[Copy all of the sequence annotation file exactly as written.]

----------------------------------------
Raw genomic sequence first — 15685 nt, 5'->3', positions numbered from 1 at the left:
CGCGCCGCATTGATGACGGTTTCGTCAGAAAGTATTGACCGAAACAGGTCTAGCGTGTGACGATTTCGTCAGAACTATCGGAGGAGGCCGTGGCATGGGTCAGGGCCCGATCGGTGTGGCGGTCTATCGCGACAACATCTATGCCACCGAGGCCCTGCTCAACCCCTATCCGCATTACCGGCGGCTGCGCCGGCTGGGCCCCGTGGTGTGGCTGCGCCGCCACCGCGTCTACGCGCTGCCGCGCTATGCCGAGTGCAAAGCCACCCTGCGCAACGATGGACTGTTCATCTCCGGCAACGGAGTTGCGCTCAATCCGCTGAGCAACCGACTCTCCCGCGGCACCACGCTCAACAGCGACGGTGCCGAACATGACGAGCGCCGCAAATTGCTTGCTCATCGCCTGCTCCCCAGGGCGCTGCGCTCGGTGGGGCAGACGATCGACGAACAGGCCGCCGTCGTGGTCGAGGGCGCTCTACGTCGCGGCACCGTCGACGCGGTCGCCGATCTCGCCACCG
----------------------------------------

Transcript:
Raw genomic sequence first — 15685 nt, 5'->3', positions numbered from 1 at the left:
CGCGCCGCATTGATGACGGTTTCGTCAGAAAGTATTGACCGAAACAGGTCTAGCGTGTGACGATTTCGTCAGAACTATCGGAGGAGGCCGTGGCATGGGTCAGGGCCCGATCGGTGTGGCGGTCTATCGCGACAACATCTATGCCACCGAGGCCCTGCTCAACCCCTATCCGCATTACCGGCGGCTGCGCCGGCTGGGCCCCGTGGTGTGGCTGCGCCGCCACCGCGTCTACGCGCTGCCGCGCTATGCCGAGTGCAAAGCCACCCTGCGCAACGATGGACTGTTCATCTCCGGCAACGGAGTTGCGCTCAATCCGCTGAGCAACCGACTCTCCCGCGGCACCACGCTCAACAGCGACGGTGCCGAACATGACGAGCGCCGCAAATTGCTTGCTCATCGCCTGCTCCCCAGGGCGCTGCGCTCGGTGGGGCAGACGATCGACGAACAGGCCGCCGTCGTGGTCGAGGGCGCTCTACGTCGCGGCACCGTCGACGCGGTCGCCGATCTCGCCACCG